The brawl lasted just a few seconds, but it was enough time for at least a dozen people to sustain injuries, including a majority of protesters. Ayhan was badly beaten. “They seem to be purposely targeting the face and head,” he observed. Ayhan went to the hospital and was given some pain medication to ease his injuries, but he is still having trouble with basic movement, like sitting, standing, and walking.

Others suffered even worse injuries. One protester, Ceren Borazan, was choked by one of the security personnel hard enough to pop a blood vessel in her eye. She told Buzzfeed that the man threatened to kill her while he was holding her in a headlock.

Yazidi activist, Lucy Usoyan, identifiable by her Merlot-colored pants in the video, was knocked unconscious, and continued to sustain kicks from several different men, as she lay helpless on the ground.

Even with new Trump scandals hitting the wires like clockwork, the story of the attack outside the Turkish embassy managed to go viral. Images of peaceful protesters, many of them women and older men, being attacked by representatives of a foreign government struck a nerve. The D.C. police department promised a full investigation, in cooperation with the State Department and the Secret Service. The mayor of D.C. issued a statement to the same effect. Multiple members of Congress expressed their anger, including Senators John McCain and Claire McCaskill, who called for the Turkish Ambassador to be “kicked out of the country.” The State Department summoned the Turkish Ambassador for a reprimand. Press Secretary Sean Spicer had no comment on the incident.

According to Howard Eissenstat, Associate Professor of History at St. Lawrence University and Nonresident Senior Fellow at the Project for Middle East Democracy, who spoke with Muftah, there is virtually no precedent for an incident of this sort between civilians and foreign government personnel on U.S. soil – except when it comes to this same Turkish government. Indeed, a very similar series of incidents took place last year, while Barack Obama was president. In April 2016, Turkish security personnel notoriously manhandled journalists and protesters while President Erdogan spoke at the Brookings Institute; just a few months later, they engaged in another fight when Erdogan attended the funeral of boxer Muhammad Ali in Louisville, Kentucky.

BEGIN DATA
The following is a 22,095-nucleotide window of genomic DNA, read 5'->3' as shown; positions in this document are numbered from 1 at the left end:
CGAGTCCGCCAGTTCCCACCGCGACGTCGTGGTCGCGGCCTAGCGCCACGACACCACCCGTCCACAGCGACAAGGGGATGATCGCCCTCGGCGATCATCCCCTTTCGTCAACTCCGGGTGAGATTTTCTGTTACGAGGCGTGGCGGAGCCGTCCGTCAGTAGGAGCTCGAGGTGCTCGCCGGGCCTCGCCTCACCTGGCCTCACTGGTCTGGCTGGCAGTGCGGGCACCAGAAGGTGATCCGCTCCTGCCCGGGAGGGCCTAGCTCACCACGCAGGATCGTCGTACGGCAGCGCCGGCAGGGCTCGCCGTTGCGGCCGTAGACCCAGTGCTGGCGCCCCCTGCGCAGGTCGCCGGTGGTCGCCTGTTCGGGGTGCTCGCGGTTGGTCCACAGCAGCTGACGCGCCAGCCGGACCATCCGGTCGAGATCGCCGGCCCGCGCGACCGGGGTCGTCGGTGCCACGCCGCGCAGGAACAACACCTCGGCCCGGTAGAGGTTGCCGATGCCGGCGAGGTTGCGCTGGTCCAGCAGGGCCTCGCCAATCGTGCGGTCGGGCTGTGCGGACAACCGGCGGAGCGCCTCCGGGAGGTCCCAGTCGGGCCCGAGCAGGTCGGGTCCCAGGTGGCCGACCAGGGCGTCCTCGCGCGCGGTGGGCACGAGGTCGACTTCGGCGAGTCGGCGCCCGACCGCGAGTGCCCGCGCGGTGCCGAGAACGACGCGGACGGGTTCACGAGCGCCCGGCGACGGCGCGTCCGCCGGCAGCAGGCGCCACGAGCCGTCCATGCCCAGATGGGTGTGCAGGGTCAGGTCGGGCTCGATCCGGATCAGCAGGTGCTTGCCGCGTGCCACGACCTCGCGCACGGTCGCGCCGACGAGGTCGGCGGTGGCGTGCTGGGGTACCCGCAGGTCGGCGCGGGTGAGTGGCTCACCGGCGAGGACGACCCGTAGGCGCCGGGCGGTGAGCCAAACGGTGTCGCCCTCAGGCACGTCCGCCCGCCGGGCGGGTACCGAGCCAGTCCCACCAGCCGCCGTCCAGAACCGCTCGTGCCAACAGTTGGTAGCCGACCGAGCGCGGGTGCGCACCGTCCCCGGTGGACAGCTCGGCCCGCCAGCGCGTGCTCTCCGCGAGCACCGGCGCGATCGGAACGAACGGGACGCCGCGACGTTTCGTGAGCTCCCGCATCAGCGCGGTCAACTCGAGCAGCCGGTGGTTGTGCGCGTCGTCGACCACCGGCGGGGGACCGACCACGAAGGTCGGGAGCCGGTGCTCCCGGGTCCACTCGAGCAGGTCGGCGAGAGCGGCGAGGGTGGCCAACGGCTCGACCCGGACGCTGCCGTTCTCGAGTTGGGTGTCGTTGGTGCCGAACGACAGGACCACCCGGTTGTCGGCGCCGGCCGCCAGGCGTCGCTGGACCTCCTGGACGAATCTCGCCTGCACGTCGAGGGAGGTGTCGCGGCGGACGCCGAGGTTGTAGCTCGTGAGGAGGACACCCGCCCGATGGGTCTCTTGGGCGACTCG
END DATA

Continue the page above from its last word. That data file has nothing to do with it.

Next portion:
Just as some incorrectly blamed the Trump administration for helping Turkish officials feel empowered to beat protesters, the increasingly repressive nature of Turkish politics also cannot be blamed. “Plenty of other authoritarian leaders come to D.C. without incidents like this taking place,” Eissenstat observed, “there is something interesting and distinctive that comes with this entourage.”

He believes the behavior of Turkish security personnel can be attributed to several interrelated factors. First, President Erdogan is particularly isolated when it comes to international policy, due to the decline of foreign policy expertise in the Turkish government. Second, Erdogan has never been inclined to pay lip service to diplomatic niceties- often in a very public manner.